Jump To Conclusions and Fail

Golf is a game of decisions. The development of a good decision process leads to a strong course management capability. They do go hand in hand and are not mutually exclusive. They have to compliment each other to lower your handicap and shot your best scores. Unfortunately, many of us, myself included, deviate from the process and jump to conclusions that cause us no end of grief. It really is a frustrating time when I venture down the path poor decisions, especially if I compound one bad decision with another.

To prevent the crazy mental roller coaster ride of jumping to conclusion, I guess it would be important to add a benchmark perspective from which to leap.

Playing golf, at least in my world, is about playing one shot ahead of my current one. That means, that if I am hitting off the tee, I am as focused on my next shot as I am of the current one. Ben Hogan said it best:

So where does my game come off the rails. Well, it happens when I jump to conclusion. It happens when I think I can make a low percentage shot in a tough situation. I mean we all like to make the miracle shot and then be able to talk about it. Looking back to last year, I can honestly say that my percentage of success in these very challenging shots is around 15%. So, why oh why do I event attempt these shots.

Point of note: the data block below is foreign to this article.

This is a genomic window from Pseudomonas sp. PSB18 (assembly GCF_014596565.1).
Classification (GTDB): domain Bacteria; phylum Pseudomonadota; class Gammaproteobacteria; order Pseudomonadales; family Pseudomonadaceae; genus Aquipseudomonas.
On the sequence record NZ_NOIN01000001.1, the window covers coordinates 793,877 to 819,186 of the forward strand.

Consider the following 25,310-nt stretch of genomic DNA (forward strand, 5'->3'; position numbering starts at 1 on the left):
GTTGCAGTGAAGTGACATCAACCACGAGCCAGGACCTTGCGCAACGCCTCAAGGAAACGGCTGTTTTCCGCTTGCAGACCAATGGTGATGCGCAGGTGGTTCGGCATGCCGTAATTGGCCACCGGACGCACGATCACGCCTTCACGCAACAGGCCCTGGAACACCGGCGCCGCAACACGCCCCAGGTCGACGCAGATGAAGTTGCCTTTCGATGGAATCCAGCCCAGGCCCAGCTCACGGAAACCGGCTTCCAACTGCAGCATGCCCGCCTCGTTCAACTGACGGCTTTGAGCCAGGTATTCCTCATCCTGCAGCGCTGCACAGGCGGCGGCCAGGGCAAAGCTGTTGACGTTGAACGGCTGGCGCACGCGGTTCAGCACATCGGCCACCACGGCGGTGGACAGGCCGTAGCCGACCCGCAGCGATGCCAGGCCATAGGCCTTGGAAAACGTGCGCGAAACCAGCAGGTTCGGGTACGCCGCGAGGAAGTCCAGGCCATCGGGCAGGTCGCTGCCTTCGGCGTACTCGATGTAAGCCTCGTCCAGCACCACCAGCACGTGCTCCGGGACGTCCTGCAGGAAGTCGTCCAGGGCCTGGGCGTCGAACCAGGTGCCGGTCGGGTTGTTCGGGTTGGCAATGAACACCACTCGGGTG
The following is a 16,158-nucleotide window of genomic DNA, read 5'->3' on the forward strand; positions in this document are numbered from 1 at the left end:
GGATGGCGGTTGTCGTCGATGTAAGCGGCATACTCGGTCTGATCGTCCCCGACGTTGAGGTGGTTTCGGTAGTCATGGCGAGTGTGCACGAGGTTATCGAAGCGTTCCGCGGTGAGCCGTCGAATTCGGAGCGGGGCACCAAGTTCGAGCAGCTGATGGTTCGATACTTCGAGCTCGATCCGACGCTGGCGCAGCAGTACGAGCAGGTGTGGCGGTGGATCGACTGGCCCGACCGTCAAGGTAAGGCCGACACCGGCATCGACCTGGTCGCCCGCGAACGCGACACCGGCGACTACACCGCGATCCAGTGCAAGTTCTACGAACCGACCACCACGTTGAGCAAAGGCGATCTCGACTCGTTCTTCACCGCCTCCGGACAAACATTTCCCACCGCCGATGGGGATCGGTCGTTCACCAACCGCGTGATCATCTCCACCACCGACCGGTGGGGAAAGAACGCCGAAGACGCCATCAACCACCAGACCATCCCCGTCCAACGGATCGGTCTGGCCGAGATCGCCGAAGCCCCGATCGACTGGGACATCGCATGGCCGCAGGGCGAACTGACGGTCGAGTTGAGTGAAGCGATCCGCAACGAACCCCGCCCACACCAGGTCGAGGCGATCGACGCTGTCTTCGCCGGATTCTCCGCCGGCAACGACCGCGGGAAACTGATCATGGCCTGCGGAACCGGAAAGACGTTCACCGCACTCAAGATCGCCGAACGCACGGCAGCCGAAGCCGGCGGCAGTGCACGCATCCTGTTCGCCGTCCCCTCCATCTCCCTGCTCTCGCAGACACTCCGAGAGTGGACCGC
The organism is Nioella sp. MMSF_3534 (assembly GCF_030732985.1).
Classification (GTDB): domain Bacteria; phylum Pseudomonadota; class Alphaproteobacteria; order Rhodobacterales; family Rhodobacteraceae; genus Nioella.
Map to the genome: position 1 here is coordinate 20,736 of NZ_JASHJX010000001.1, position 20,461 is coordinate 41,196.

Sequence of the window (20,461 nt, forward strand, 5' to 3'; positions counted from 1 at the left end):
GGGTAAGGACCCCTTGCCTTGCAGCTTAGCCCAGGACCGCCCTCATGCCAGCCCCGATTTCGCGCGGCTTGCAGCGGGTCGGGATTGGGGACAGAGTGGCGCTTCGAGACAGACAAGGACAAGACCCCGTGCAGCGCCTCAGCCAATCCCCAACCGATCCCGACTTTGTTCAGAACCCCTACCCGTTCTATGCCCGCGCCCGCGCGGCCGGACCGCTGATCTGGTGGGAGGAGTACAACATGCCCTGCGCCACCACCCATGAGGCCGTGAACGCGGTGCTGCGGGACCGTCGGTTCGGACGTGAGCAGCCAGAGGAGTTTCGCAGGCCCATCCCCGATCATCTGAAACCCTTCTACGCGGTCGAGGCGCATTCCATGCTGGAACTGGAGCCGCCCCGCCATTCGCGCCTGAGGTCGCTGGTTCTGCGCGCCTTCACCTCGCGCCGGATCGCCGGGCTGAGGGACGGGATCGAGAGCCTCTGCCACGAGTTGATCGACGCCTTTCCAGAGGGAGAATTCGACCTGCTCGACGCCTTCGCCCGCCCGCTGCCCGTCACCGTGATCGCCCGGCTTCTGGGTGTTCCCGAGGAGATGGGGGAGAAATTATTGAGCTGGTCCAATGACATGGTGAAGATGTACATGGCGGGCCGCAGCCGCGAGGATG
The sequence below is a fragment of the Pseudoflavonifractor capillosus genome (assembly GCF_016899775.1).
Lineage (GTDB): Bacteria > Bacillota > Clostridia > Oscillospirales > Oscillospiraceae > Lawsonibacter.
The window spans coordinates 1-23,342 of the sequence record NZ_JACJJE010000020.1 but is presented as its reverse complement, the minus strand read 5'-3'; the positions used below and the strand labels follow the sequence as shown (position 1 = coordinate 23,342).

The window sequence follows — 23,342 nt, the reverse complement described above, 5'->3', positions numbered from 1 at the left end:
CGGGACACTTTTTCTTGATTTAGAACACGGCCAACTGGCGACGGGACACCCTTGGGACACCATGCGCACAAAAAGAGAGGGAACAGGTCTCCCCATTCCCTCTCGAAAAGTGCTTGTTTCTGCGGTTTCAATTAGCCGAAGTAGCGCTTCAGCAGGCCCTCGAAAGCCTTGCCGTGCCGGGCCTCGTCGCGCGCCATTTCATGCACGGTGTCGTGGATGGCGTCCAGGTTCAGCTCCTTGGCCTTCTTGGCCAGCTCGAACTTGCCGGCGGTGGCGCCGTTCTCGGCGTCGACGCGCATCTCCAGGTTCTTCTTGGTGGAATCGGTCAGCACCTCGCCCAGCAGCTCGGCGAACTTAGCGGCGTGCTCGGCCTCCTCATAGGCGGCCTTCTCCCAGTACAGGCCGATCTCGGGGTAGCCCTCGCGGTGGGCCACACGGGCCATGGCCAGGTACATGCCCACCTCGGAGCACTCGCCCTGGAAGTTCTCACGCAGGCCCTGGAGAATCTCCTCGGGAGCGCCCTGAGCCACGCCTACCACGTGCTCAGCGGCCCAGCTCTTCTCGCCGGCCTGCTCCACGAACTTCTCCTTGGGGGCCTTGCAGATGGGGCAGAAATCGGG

The short answer is that my ego jumps to conclusions and tells the logical part of my brain that I can make this very high risk shot. This fuzzy logic approach to course management happens from time to time especially when I am in the zone of shooting a low golf score. For some reason, my quest to break par clouds my judgement and I sometimes become my own worse enemy.

Instead of playing my game and staying within my capabilities, I jump to foolish conclusions, which results on higher golf scores. Now, this does not happen all the time, but every now and again, I jump so high, there is no chance of being successful. It is a frustrating time, but something that I have learned to accept. Now, most of you are saying that if I can identify when, I should be able to prevent it.

All I can say is good luck. I am a focused golfer and I still jump to conclusions from time to time. If there was a sure fire way to prevent it, I have not found it. However, I can say that the frequency is less than in years past, but is still around.

So, this leads me to ask: do you have a method to prevent jumping to conclusions? I could use the help.

I am a grateful golfer! See you on the links!

6 thoughts on “Jump To Conclusions and Fail

  1. I wouldn’t label it “jumping to conclusions.” What you are talking about is course management. How do we work our way around a golf course in a way that improves our odds of success. There was an interesting book published a couple years ago by Mark Broadie called “Every Shot Counts.” The book provides interesting insight into what parts of your game to work on as well as strategies in course management. If someone is stuck in their game and doesn’t seem to be able to lower their handicap any further, maybe this book would provide fresh strategies. Just a thought